# Simple(?) parabolic dish design question

• theycallmevirgo
In summary, the conversation discusses the problem of specifying both the diameter and focal length of a parabolic mirror, with the focal length only being able to be specified as a perpendicular distance from the diameter. Various equations and solutions are proposed, including using a Maple CAS equation and a general solution involving the parameters r (radius of dish) and g (distance from front face of dish to focus). Ultimately, the solution involves finding the parameter a using the equation a = ( t - g ) / ( 2 · r² ) and then calculating the depth of the dish d as d = f - g where f = 1 / ( 4 · a ) and t = √ ( r² + g² ).

#### theycallmevirgo

TL;DR Summary
Not feeling too good, slowing me down a bit :).
I want to use this to design a parabolic (optical) mirror;

The problem is that in my application I need both D and f to be a parameter, but I need to specify f only as a perpendicular distance from D. In other words, I need to specify some f_2=f-d, and calculate d. I can't seem to come up with a way to do this without self-reference.

Thanks so much

Joe

ETA N/M it just took me an extra second. I'll post the solution shortly

ETA II Nope, sorry, still self reference problems. It's so annoying cause it seems so simple :/

ETA III Maple CAS says it's

(where f=f_2)but I'll be durned if I know how it got there.

Last edited:
Specify the distance from front edge of dish to focus as g.
Then; f = d + g; d = f - g;
You specify the paraboloid size by radius; r = diameter / 2.
Given r and g, solve for parameter a of the parabola equation.
y = a * x^2

The slope of surface is; y' = 2*a*x
When 45°, slope = 1, y = f
1 = 2 * a * x
x = 1 / ( 2 * a )
f = y = a / ( 4*a^2 )
f = 1 / ( 4 * a )
For the rim of the dish.
d = a * r^2
f - g = a * r^2
f = g + ( a * r^2 )
equate the two equations for f.
g + ( a * r^2 ) = 1 / ( 4 * a )
( r^2 * a^2 ) + (g * a) - 1/4 = 0
Then solve that quadratic for the parameter a.

I think this is a general solution.
Specify radius of dish; r = diam / 2
Specify distance from front face of dish to focus; g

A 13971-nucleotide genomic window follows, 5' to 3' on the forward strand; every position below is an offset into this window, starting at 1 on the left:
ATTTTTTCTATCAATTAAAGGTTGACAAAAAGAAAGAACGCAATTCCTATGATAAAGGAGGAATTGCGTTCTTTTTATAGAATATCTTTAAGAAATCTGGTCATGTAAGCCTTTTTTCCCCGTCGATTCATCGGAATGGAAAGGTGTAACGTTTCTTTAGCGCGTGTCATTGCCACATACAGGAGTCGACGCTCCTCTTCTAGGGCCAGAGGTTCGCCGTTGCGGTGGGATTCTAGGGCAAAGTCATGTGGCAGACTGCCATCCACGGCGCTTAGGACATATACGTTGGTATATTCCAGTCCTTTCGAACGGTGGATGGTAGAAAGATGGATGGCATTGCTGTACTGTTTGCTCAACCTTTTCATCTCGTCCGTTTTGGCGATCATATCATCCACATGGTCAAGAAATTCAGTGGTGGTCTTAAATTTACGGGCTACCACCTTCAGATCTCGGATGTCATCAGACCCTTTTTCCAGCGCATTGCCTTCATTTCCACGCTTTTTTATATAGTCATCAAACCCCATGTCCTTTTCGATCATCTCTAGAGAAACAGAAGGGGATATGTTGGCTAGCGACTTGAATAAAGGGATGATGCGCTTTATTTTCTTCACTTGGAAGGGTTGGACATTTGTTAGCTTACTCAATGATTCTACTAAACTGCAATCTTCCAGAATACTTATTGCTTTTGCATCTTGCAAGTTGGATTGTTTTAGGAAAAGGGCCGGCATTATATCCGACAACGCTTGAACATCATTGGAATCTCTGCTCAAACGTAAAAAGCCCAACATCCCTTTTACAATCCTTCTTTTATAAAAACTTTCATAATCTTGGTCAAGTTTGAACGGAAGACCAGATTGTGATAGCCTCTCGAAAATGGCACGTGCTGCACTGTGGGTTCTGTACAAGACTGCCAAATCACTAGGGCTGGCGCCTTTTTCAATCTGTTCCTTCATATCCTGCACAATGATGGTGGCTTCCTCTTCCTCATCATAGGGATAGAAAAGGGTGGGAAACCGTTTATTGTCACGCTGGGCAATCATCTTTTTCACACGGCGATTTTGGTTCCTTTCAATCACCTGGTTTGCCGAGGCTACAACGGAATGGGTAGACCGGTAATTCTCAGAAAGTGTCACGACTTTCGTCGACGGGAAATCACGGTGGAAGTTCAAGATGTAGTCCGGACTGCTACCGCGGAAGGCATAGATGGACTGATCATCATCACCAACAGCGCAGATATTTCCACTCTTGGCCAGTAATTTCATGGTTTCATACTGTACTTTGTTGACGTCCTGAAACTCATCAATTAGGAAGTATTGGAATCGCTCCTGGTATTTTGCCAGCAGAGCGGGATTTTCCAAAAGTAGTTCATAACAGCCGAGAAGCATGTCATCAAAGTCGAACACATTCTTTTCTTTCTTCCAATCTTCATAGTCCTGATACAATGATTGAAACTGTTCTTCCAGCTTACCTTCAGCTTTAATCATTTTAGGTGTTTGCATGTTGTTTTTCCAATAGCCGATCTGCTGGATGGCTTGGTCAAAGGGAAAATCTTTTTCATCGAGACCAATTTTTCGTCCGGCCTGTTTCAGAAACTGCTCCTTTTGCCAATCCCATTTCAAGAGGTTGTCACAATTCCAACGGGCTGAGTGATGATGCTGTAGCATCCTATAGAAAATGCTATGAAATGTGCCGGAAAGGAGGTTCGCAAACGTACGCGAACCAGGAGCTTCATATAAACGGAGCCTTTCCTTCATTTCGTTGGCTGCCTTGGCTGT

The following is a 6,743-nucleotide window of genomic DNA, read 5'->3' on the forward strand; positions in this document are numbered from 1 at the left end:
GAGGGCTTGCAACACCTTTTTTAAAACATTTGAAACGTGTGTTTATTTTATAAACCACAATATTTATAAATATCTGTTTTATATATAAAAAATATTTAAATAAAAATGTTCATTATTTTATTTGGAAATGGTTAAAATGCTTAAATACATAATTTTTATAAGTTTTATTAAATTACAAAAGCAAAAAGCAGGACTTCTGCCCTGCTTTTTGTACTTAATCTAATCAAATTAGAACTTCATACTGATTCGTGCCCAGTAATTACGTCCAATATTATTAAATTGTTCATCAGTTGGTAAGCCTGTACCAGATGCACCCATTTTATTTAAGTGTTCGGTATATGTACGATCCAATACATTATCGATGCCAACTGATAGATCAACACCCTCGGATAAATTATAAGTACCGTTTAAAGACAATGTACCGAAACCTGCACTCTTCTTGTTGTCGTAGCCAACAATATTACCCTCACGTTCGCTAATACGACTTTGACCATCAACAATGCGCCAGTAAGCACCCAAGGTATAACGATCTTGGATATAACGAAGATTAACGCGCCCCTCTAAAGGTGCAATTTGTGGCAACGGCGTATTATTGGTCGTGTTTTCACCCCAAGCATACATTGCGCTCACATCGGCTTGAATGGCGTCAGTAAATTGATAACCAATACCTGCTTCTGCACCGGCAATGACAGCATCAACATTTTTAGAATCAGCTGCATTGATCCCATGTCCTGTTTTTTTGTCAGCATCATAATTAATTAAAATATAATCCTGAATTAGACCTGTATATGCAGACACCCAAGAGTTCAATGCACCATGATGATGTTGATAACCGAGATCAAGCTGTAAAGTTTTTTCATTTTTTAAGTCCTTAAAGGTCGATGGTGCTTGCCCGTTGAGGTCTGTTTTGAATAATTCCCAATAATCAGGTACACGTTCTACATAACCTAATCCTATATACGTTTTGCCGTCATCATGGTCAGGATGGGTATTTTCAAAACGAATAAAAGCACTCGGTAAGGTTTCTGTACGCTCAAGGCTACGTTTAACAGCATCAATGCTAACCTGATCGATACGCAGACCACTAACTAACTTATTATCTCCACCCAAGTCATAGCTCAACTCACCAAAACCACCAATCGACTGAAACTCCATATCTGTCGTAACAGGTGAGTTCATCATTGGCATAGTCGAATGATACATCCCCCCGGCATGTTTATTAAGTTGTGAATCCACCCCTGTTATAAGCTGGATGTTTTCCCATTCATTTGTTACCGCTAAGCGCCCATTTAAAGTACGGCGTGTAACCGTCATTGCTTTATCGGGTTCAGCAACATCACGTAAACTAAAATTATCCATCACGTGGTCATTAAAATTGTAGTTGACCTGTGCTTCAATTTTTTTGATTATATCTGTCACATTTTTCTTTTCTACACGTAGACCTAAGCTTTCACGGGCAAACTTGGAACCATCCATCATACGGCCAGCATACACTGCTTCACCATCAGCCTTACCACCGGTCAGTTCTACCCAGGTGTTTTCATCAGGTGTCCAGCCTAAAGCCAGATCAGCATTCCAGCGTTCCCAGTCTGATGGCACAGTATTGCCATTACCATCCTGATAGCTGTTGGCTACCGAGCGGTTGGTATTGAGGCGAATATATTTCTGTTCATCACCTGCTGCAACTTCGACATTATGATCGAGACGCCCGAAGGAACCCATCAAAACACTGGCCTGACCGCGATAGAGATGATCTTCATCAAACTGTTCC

Vertex is at the origin so surface eqn; y = a · x²
Temporary; t = √ ( r² + g² ) ; which is distance from focus to lip
Parameter; a = ( t - g ) / ( 2 · r² )
Position of focus on y axis; f = 1 / ( 4 · a )
Depth of dish; d = f - g

scottdave

## 1. What is a simple parabolic dish?

A simple parabolic dish is a reflective dish that is shaped like a parabola. It is used to collect and focus incoming electromagnetic waves, such as radio waves or light.

## 2. How does a simple parabolic dish work?

A simple parabolic dish works by reflecting incoming waves off its curved surface and focusing them at a single point, known as the focal point. This allows for a more concentrated and powerful signal or beam.

## 3. What are the applications of a simple parabolic dish?

A simple parabolic dish has a wide range of applications, including in satellite dishes for TV and internet communication, solar cookers, telescopes, and radar systems.

## 4. What factors affect the design of a simple parabolic dish?

The design of a simple parabolic dish is affected by several factors, including the size and shape of the dish, the curvature of the parabola, the material used for the reflective surface, and the location and orientation of the focal point.

## 5. Can I build my own simple parabolic dish?

Yes, it is possible to build a simple parabolic dish at home using materials such as cardboard, aluminum foil, and glue. However, it may not be as efficient as commercially made dishes and requires precise measurements and calculations for optimal performance.